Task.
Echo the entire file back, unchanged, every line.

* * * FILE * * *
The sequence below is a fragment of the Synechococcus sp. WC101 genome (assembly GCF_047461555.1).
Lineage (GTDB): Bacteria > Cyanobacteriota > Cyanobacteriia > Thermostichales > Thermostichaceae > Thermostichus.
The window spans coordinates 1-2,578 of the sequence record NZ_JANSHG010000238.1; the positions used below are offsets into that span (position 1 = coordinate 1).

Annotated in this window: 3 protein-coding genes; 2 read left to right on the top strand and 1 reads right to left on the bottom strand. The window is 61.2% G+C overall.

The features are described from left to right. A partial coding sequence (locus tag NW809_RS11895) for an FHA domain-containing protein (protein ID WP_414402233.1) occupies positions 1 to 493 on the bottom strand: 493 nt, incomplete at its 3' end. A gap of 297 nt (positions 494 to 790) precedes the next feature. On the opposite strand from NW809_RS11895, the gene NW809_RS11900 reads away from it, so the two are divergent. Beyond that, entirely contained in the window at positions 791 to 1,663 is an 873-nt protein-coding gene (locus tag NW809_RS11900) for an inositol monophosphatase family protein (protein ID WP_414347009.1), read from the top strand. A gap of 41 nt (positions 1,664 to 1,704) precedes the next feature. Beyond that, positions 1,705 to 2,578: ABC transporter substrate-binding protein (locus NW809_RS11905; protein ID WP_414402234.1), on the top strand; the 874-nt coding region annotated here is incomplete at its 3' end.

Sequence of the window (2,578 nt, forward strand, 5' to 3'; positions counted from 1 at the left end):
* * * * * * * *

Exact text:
The sequence below is a fragment of the Synechococcus sp. WC101 genome (assembly GCF_047461555.1).
Lineage (GTDB): Bacteria > Cyanobacteriota > Cyanobacteriia > Thermostichales > Thermostichaceae > Thermostichus.
The window spans coordinates 1-2,578 of the sequence record NZ_JANSHG010000238.1; the positions used below are offsets into that span (position 1 = coordinate 1).

Annotated in this window: 3 protein-coding genes; 2 read left to right on the top strand and 1 reads right to left on the bottom strand. The window is 61.2% G+C overall.

The features are described from left to right. A partial coding sequence (locus tag NW809_RS11895) for an FHA domain-containing protein (protein ID WP_414402233.1) occupies positions 1 to 493 on the bottom strand: 493 nt, incomplete at its 3' end. A gap of 297 nt (positions 494 to 790) precedes the next feature. On the opposite strand from NW809_RS11895, the gene NW809_RS11900 reads away from it, so the two are divergent. Beyond that, entirely contained in the window at positions 791 to 1,663 is an 873-nt protein-coding gene (locus tag NW809_RS11900) for an inositol monophosphatase family protein (protein ID WP_414347009.1), read from the top strand. A gap of 41 nt (positions 1,664 to 1,704) precedes the next feature. Beyond that, positions 1,705 to 2,578: ABC transporter substrate-binding protein (locus NW809_RS11905; protein ID WP_414402234.1), on the top strand; the 874-nt coding region annotated here is incomplete at its 3' end.

Sequence of the window (2,578 nt, forward strand, 5' to 3'; positions counted from 1 at the left end):